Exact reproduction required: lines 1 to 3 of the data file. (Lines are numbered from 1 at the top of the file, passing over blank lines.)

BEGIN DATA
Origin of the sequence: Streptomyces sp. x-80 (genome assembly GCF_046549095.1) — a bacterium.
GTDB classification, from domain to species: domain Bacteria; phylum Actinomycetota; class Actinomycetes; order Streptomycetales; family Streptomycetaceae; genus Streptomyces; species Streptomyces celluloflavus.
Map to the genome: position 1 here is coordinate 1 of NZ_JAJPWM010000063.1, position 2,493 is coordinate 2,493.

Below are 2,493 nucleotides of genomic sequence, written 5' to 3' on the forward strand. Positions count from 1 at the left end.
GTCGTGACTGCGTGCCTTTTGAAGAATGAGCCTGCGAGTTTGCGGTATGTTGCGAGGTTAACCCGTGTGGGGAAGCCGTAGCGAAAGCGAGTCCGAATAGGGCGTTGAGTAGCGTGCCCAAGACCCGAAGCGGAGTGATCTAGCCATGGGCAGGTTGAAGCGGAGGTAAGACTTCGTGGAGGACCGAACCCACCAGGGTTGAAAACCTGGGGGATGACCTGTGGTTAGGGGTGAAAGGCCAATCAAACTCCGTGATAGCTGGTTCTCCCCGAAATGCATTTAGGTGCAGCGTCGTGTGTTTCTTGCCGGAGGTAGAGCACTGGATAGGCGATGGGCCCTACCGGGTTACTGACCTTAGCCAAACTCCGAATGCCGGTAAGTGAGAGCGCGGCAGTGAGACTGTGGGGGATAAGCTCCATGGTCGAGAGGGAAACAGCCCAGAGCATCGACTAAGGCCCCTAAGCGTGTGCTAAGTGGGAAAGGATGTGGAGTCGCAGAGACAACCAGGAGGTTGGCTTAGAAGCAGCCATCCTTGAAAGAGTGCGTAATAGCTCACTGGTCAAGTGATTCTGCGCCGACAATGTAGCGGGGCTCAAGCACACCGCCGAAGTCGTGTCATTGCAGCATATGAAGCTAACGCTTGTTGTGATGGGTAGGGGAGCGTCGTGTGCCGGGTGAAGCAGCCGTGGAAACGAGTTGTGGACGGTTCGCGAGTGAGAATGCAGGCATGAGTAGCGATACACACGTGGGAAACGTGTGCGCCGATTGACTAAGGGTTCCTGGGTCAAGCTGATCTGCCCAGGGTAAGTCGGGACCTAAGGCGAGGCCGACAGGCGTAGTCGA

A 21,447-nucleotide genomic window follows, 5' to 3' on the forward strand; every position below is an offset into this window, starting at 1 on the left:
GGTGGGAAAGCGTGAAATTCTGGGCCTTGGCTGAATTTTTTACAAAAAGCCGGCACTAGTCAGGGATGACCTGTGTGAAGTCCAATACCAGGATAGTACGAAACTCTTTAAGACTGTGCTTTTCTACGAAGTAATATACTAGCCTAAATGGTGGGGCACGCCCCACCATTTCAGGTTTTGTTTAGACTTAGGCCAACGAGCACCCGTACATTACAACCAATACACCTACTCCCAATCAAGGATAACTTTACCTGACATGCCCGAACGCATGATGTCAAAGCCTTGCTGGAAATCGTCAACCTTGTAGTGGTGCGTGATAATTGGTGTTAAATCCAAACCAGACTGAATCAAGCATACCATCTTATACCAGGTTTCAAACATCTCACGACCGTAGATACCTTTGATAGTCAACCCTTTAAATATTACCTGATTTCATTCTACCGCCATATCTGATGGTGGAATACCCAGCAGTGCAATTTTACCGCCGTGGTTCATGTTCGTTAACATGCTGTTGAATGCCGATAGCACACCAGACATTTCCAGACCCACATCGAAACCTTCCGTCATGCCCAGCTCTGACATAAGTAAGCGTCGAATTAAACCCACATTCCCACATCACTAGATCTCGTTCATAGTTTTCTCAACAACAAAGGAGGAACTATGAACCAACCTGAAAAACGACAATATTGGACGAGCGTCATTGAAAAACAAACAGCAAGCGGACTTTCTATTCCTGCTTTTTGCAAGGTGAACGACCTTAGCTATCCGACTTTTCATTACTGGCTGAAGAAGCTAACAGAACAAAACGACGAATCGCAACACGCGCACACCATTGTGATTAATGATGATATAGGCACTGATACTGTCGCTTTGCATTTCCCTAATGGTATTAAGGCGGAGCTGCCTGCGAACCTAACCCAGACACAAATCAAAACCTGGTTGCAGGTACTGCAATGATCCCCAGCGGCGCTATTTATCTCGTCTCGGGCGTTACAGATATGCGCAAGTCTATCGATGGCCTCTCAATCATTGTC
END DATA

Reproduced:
Origin of the sequence: Streptomyces sp. x-80 (genome assembly GCF_046549095.1) — a bacterium.
GTDB classification, from domain to species: domain Bacteria; phylum Actinomycetota; class Actinomycetes; order Streptomycetales; family Streptomycetaceae; genus Streptomyces; species Streptomyces celluloflavus.
Map to the genome: position 1 here is coordinate 1 of NZ_JAJPWM010000063.1, position 2,493 is coordinate 2,493.